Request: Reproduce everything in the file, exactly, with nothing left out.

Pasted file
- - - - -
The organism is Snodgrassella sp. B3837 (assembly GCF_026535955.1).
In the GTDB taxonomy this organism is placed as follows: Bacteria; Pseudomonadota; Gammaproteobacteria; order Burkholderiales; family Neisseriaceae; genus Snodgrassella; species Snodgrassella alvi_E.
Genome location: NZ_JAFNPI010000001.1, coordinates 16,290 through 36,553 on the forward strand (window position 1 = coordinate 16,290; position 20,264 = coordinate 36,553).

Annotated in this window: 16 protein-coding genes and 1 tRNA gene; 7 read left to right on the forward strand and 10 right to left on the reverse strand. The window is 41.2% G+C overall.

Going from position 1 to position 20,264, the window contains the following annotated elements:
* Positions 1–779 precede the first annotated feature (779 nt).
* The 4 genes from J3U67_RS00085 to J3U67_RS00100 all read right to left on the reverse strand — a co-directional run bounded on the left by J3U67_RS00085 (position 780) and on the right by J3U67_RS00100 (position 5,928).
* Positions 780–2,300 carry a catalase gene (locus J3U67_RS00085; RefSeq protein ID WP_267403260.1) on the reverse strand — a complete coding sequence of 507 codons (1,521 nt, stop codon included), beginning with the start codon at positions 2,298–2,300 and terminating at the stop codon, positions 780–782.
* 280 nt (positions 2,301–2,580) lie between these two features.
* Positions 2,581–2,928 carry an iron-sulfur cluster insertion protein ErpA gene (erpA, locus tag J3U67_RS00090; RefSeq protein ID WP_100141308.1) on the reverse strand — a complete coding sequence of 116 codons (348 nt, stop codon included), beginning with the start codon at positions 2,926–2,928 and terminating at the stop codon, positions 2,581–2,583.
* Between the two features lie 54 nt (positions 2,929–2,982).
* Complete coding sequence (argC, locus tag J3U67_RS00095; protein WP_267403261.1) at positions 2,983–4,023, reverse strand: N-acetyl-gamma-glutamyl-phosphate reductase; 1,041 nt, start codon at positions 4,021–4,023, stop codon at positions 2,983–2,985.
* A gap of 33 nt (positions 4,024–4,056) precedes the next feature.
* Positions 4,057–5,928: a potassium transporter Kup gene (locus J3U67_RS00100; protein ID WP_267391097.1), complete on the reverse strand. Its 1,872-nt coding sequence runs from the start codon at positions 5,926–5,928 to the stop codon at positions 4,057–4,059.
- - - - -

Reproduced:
The organism is Snodgrassella sp. B3837 (assembly GCF_026535955.1).
In the GTDB taxonomy this organism is placed as follows: Bacteria; Pseudomonadota; Gammaproteobacteria; order Burkholderiales; family Neisseriaceae; genus Snodgrassella; species Snodgrassella alvi_E.
Genome location: NZ_JAFNPI010000001.1, coordinates 16,290 through 36,553 on the forward strand (window position 1 = coordinate 16,290; position 20,264 = coordinate 36,553).

Annotated in this window: 16 protein-coding genes and 1 tRNA gene; 7 read left to right on the forward strand and 10 right to left on the reverse strand. The window is 41.2% G+C overall.

Going from position 1 to position 20,264, the window contains the following annotated elements:
* Positions 1–779 precede the first annotated feature (779 nt).
* The 4 genes from J3U67_RS00085 to J3U67_RS00100 all read right to left on the reverse strand — a co-directional run bounded on the left by J3U67_RS00085 (position 780) and on the right by J3U67_RS00100 (position 5,928).
* Positions 780–2,300 carry a catalase gene (locus J3U67_RS00085; RefSeq protein ID WP_267403260.1) on the reverse strand — a complete coding sequence of 507 codons (1,521 nt, stop codon included), beginning with the start codon at positions 2,298–2,300 and terminating at the stop codon, positions 780–782.
* 280 nt (positions 2,301–2,580) lie between these two features.
* Positions 2,581–2,928 carry an iron-sulfur cluster insertion protein ErpA gene (erpA, locus tag J3U67_RS00090; RefSeq protein ID WP_100141308.1) on the reverse strand — a complete coding sequence of 116 codons (348 nt, stop codon included), beginning with the start codon at positions 2,926–2,928 and terminating at the stop codon, positions 2,581–2,583.
* Between the two features lie 54 nt (positions 2,929–2,982).
* Complete coding sequence (argC, locus tag J3U67_RS00095; protein WP_267403261.1) at positions 2,983–4,023, reverse strand: N-acetyl-gamma-glutamyl-phosphate reductase; 1,041 nt, start codon at positions 4,021–4,023, stop codon at positions 2,983–2,985.
* A gap of 33 nt (positions 4,024–4,056) precedes the next feature.
* Positions 4,057–5,928: a potassium transporter Kup gene (locus J3U67_RS00100; protein ID WP_267391097.1), complete on the reverse strand. Its 1,872-nt coding sequence runs from the start codon at positions 5,926–5,928 to the stop codon at positions 4,057–4,059.